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Creating Natural Food Colors

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Raw Lemon Poppy Seed Cupcakes

Here I used some turmeric in the frosting to add some richness to the presence of lemon in the recipe.

This is sort of a new avenue for me to venture down.  I have always been aware of using Tumeric as a safe food dye when I am trying to achieve a yellow hue in recipes, but I haven’t dabbled a whole lot into other colors.  For the most part, we really don’t need to, raw foods are so vibrant in color as is.  But sometimes it is fun to get a tad bit more creative.  So right off the top of my head I came up with yellow, the red family and green family for food dyes.  Be watchful of the amounts used when trying to create colors that you don’t alter the flavor of your recipe!  Always start off with small amounts,  you can always add more but you can’t take away.  Other ingredients within your recipe could also effect the color out come.  For example if you are using dates in your recipe, which are brown, can you substitute to a different sweetener that isn’t so rich in color such as honey?  I would love to gather input from others on this subject matter.  Please share your comments below.


  • Tumeric is mild Indian spice has been scientifically studied for its protective effects against inflammation and cancer. Turmeric’s health benefits and yellow color are due to a group of flavonoids called curcuminoids. Medicinal uses of turmeric include the healing of stomach ulcers and the relief of oxidative, free-radical stress in patients with inflammation. Turmeric powder is readily available in the spice section of most supermarkets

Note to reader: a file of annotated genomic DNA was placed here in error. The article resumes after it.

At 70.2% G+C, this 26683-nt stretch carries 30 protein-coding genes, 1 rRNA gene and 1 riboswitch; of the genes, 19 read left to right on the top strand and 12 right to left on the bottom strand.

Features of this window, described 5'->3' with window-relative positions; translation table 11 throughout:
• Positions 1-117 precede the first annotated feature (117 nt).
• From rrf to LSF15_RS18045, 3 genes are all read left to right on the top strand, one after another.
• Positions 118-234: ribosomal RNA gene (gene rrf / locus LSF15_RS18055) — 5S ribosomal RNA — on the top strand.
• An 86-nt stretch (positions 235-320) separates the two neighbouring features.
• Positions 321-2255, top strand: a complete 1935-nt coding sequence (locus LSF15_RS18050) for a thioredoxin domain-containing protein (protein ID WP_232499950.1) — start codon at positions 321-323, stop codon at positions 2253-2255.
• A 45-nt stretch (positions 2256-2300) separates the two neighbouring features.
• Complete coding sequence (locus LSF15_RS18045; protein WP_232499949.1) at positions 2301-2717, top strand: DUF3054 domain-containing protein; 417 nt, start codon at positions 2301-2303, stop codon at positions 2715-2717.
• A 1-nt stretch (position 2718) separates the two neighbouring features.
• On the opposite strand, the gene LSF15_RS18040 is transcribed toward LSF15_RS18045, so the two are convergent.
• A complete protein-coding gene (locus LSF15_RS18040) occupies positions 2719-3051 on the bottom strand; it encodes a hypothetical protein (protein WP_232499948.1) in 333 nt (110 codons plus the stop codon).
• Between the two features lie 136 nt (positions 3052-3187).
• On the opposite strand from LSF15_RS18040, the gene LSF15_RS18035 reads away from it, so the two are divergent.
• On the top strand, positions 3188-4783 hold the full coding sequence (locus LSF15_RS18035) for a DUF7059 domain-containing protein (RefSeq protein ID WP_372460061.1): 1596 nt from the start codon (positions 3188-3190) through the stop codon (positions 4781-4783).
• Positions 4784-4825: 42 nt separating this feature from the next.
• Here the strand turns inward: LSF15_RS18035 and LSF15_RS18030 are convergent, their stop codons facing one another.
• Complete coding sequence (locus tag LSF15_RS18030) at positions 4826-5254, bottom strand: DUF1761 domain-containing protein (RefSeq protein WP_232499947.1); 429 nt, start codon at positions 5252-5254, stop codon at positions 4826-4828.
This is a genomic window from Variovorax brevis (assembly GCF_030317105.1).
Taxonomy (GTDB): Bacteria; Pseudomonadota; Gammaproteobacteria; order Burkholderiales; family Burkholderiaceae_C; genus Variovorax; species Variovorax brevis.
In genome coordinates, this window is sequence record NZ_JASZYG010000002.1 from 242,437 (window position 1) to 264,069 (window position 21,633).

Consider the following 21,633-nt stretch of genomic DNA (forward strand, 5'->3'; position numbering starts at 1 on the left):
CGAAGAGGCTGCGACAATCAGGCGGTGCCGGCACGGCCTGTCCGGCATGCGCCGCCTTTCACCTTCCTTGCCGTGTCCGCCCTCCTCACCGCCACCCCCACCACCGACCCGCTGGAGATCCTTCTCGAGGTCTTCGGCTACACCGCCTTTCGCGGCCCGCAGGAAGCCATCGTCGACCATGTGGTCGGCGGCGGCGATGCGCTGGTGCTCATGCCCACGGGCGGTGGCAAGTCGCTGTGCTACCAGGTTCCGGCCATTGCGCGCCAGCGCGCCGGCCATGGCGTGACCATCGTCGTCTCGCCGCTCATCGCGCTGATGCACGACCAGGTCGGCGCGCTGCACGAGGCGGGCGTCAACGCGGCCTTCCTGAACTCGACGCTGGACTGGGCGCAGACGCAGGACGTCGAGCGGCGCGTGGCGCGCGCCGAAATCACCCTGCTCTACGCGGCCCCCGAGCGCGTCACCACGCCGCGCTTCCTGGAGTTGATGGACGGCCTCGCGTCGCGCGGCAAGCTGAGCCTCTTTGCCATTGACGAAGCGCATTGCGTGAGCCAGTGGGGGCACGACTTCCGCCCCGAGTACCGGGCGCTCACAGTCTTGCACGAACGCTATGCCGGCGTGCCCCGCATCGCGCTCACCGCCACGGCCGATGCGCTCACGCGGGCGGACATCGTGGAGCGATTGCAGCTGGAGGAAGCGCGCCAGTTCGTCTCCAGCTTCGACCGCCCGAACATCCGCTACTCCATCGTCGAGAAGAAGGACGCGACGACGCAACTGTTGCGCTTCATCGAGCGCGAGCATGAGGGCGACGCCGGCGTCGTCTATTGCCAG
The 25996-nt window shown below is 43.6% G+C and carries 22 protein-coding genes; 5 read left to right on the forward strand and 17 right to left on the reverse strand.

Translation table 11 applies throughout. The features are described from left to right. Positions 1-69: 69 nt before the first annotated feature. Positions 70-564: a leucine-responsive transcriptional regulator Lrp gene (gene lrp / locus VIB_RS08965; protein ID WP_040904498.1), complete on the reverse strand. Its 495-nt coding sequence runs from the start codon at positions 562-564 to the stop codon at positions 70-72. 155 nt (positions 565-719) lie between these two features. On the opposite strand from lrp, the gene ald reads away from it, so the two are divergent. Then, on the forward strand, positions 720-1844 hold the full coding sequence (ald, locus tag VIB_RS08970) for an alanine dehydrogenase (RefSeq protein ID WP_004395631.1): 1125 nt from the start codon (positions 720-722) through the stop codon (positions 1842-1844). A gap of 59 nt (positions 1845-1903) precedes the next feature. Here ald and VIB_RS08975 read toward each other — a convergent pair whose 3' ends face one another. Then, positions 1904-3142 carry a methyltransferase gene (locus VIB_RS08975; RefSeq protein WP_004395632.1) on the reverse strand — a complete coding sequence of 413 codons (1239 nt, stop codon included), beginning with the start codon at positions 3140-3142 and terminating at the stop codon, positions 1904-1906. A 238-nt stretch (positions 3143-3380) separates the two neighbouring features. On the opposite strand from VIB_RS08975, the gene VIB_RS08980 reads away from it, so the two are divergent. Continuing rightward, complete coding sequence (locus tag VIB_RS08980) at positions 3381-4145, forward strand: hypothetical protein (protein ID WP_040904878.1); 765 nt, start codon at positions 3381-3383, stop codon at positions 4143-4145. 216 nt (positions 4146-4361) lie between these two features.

Red, Pink, Magenta

  • Beet juice or cranberry juice mixed with any icing creates a magnificent pink to deep magenta color.
  • The cleansing virtue in beet juice is very healing for liver toxicity or bile ailments, like jaundice, hepatitis, food poisoning, diarrhea or vomiting. A squeeze of lime with beets juice heightens the efficacy in treating these ailments. The choline from this wonderful juice detoxifies not only the liver, but also the entire system of excessive alcohol abuse, provided consumption is ceased. The cellulose content helps to ease bowel movements. Drinking beets juice regularly will help relieve chronic constipation. There are all sorts of health benefits to beets!  They do sell beet powder too.


  • Spiralina.  It contains the most remarkable concentration of nutrients known in any food, plant, grain or herb. It’s the highest protein food- over 60% all digestible vegetable protein. It has the highest concentration of beta carotene, vitamin B-12, iron and trace minerals and the rare essential fatty acid GLA. These make spirulina a great whole food alternative to isolated vitamin and minerals.


  • Blueberries (frozen blueberries, thawed, blended, strained) Blueberries are rich in anti oxidetns, Vit. C, B complex, Vit. E & A, copper, selenium, zinc, and iron.



Examples: White raw frosting base

Here’s how to make light colors (tints, pastels). Adding to white lightens colors.

  • Pink: Add a small amount of red to white.
  • Salmon pink, coral: Add a small amount of red to white. More red for coral.
  • Peach: Add a small amount of orange (yellow and red = orange) to white.
  • Cream (off-white): Add a small amount of yellow to white.
  • Mint Green: Add a small amount of green to white.
  • Lavender: Add a small amount of violet to white.
  • Orchid : Add a small amount of purple to white.

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One thought on “Creating Natural Food Colors

  1. amie-sue says:

    I loved your story about the staining of the highchair with curry. haha It’s funny how we stumble upon things isn’t it? :) I would love to hear if you or anyone else discovers new natural ways to color foods.

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